JUNIOR LADIES K1 Charlotte Avery (Chelmsford), Rose Blackman (Gailey), Ava Dale (Falcon), Flo Duffield (Norwich), Bronte Holden (Fowey), Laura Ruff (Royal), Lily Wong (Richmond) and Rebekah Solway (Elmbridge)

Invitations are based on the commitment and performances observed at winter training days and local/regional time trials, which should have made this winter’s list tough to choose due to the high winds and flooding that disrupted our events throughout the winter. But when it came down to looking for performances, there was plenty to choose from with successful training days in several regions, races like the Essex Winter Series and Wey’s Hare & Hounds, early Hasler races and even the Watersides. In the event it was very difficult to reduce the list to 20 athletes who had not been invited to the race before.

This year’s race had been postponed from the usual late March to late May, which held the promise of better conditions than the driving snow and headwind of last year. Rain had been forecast but in the event it was suntan weather. The 12 mile race involved a lap of the Gent regatta lake, followed by two laps of the Leie canal which forms a loop around parts of the city.

With most of the team arriving that the course on Friday afternoon, we were able to paddle a lap of the river section to get a feel for the water and learn key parts of the course. The benefits of this might sound flimsy, but on this course the water gets very choppy behind a group, so sections of the course are easy to lose time or energy on, and others offer tactical advantage if you are familiar with them. It was telling that the four athletes who had exams on the Friday morning in the UK, and who had arrived too late to paddle the course on Saturday, suffered from both the stresses of the Friday and lack of preparation on the course.

The junior boys race start was second off, immediately after the senior men, and included the current Belgian national champion Daan Cox, and Niels Verduyckt, whose father Erik has his own well-stocked trophy cabinet. Josh Westwood (Wey) made a strong start with the Belgian Cox, and after a lap of the regatta course they had broken clear, with Verduyckt and Joe Petersen (Banbury) in pursuit, closely followed by Declan Strong (Chelsmford), Ben Powell (Richmond) and Timo Morris (Falcon)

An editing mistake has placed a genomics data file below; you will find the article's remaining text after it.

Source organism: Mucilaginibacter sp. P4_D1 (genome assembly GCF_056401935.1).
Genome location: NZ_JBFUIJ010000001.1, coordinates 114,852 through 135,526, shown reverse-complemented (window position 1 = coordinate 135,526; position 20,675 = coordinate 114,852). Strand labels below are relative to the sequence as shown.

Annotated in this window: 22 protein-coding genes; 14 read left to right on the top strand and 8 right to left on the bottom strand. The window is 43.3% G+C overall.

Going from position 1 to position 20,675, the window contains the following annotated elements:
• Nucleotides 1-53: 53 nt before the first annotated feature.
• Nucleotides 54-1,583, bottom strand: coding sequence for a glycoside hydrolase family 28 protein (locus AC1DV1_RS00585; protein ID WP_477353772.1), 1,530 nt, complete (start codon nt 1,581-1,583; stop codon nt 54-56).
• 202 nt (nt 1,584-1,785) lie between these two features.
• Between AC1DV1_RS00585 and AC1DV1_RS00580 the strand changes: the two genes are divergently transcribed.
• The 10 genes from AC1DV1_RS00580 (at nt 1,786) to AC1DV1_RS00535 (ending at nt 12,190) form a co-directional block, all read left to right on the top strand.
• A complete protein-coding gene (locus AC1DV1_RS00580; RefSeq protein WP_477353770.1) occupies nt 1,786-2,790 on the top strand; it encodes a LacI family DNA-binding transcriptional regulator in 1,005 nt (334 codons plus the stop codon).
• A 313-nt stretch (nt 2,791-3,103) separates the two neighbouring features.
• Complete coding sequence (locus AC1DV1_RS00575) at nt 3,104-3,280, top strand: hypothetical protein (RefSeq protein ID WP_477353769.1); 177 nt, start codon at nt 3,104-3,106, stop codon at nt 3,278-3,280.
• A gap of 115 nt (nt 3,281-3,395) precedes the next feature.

The Belgian Cox was able to break away and win by a minute from Josh, with Verduyckt some 4 minutes back. Declan finished well in 4th, Joe 5th with Timo and Ben close behind in 6th and 7th.

The girls’ K1 race started with the boys’ C1 and senior women’s K1. On a bumpy course, Elmbridge’s Rebekah Solway quickly found her way to the front with a couple of Belgians and Chelmsford’s Charlotte Avery and Royal’s Laura Ruff. Rebekah used a quick first portage to break away from the group and establish a lead of over a minute by the finish.

The front runners at the first portage were closely followed by Ava Dale (Falcon), Rose Blackman (Gailey), Lily Wong (Richmond) and Bronte Holden (Fowey)

After a hard first lap of the bumpy water of the Leie canal the order had changed, with Rebekah ahead of Charlotte, followed by Lily, Rose and Laura.

At the front end of the race, Rebekah Solway managed to break away and win from a couple of senior Belgians, with Charlotte Avery the second junior and Lily Wong close behind in third, a highly impressive performance for a 14 year old. Rose Blackman followed in fourth and Laura Ruff fifth.

Adrian Meikle-Briggs and Ben Phillips (both Richmond) had a difficult job in their C1s on such a bumpy course which seemed at times to demand more steering than power on the stroke. They raced together to over half way, before Adrian managed to break away on the final lap.

The team travelled back to the UK on Saturday evening, and it was impressive to see so many of the athletes take part in Reading’s Hasler and assessment races the following day. The qualities of future international athletes are there for all to see.

Thanks very much indeed to the coaching and support team of Katie Williams, Claire and Phil Gunney, Sarah Akerman and Tom Daniels.

And extra thanks to Bruce Blackman and Ian Hayward, who volunteered to pick up the athletes taking exams and bring them all the way to Gent (or is it Ghent?) for the weekend. Your long drive, and short night’s sleep in a tent in a wet field was appreciated by the young athletes.


James Smythe, team manager

Racing behaviour, and the image of our sport


We sincerely hope that all competitors continue, as they do in the main, to conduct themselves, even in the heat of competition, in a responsible way. It is however evident that there is an increased amount of ‘pushing and shoving’ taking place at portages to gain advantage or put off the opposition. This is clearly unacceptable and events will be monitored and result in sanctions against crews where necessary.

Continue reading “Racing behaviour, and the image of our sport”